Scout’s new HQ development blocked by Islington Council
PUBLISHED: 07:05 20 April 2012
The Scouts will not be getting a new home or a full-time group leader after town hall planning chiefs blocked a housing scheme tied to their future.
A proposal to build seven storeys of housing on Scout-owned land in Holloway Road, Holloway, was rejected by Islington Council’s planning committee on Tuesday night.
The Holloway troop stood to get a brand new base on the site and £950,000 investment in its youth work – to fund a leader to work with 200 volunteers across the borough for many years to come – in return for giving up the land to developers.
But on Tuesday night councillors on the planning committee rejected the scheme because it included 10 units of affordable housing rather than 11, which they believe could be built if the developer does not have to hand over such a large sum to the Scouts.
Brian Hosier, Islington Scouts district chairman, said: “We’re terribly disappointed.
“We didn’t think the council would take this view and I doubt it will go ahead at all now.”
The scheme, which would include 24 private units, has been in the planning for nine years and was recommended by the council’s planning officers. The Scouts would have given up the centre for community use by the council during the day.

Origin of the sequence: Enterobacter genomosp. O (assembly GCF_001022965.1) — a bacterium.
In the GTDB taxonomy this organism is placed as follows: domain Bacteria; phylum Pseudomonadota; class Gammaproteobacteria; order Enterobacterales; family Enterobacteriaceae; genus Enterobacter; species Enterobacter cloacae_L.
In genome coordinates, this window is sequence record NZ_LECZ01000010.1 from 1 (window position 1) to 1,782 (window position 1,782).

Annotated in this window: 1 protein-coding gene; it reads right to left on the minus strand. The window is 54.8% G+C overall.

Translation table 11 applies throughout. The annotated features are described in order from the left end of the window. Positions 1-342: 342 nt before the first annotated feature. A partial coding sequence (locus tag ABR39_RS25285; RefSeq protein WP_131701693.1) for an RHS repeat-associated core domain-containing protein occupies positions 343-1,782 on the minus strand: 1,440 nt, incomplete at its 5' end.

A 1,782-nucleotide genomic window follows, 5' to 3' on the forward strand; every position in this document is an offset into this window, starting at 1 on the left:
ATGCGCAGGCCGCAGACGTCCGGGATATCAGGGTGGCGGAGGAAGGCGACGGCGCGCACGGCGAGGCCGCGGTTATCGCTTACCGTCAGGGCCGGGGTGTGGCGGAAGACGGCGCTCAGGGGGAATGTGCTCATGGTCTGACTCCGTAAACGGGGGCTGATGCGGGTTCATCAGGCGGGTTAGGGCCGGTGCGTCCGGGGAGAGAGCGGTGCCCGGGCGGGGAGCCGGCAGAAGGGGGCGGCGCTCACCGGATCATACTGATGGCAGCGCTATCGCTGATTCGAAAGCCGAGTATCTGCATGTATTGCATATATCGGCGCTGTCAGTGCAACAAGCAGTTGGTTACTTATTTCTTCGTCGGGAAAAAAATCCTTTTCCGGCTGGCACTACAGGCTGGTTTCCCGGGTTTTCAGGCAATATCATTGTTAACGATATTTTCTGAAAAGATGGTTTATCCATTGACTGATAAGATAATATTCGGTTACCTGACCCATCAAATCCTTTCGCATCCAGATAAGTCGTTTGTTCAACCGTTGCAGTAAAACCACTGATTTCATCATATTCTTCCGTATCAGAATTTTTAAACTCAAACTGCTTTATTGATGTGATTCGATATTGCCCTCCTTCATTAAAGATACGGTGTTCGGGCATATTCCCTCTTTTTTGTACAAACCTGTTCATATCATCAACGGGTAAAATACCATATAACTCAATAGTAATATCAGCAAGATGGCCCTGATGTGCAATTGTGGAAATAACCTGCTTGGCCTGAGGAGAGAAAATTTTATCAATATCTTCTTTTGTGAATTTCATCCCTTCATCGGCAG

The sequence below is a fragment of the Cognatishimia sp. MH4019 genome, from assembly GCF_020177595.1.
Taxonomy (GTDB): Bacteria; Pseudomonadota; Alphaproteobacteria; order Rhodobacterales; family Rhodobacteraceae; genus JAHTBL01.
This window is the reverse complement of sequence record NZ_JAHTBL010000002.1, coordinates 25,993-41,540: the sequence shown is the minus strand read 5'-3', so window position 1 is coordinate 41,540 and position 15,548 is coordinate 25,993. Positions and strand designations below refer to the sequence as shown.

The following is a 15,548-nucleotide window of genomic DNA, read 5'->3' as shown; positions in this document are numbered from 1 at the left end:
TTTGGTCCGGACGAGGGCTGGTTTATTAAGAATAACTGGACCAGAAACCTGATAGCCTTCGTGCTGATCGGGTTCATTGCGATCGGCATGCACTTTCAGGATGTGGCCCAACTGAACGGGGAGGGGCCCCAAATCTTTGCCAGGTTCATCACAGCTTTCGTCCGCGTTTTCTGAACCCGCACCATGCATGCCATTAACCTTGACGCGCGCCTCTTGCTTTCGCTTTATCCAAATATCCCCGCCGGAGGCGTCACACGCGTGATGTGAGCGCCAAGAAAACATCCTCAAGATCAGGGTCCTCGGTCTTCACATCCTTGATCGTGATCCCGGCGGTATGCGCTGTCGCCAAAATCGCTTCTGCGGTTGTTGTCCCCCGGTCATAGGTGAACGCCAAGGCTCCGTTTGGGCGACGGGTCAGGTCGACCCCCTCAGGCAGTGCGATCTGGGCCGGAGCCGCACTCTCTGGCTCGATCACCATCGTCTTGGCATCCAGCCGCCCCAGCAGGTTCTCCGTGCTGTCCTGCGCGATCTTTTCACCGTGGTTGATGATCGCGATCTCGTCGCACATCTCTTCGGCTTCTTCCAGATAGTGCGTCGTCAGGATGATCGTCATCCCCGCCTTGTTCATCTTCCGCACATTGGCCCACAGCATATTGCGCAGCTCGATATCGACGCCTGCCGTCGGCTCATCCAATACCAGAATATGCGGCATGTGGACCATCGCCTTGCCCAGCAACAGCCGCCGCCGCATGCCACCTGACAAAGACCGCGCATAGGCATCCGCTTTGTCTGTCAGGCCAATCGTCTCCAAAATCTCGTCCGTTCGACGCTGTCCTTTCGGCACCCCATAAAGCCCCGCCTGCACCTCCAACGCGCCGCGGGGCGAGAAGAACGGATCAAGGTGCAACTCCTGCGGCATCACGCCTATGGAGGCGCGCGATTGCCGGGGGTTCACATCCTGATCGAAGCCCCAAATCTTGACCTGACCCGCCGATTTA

The decision could now mean no affordable housing is built at all – as the Scouts have already said they will not go ahead with any scheme if they do not get money for a full-time leader, and will simply refurbish the centre they currently use on the site.
Cllr George Allan, one of the Lib Dem committee members who supported the plan, said: “Labour have cut off their nose to spite their face.
“They have secured precisely zero social housing from this scheme and it’s quite likely the developer will walk away, or the Scouts will just go back and carry on as they were. It was a shocking and dreadful outcome.”
Cllr Martin Klute, one of the Labour councillors who voted down the scheme, said: “A full-time leader is nice to have, but the district valuer’s report makes it clear that money could be put towards more affordable housing.”
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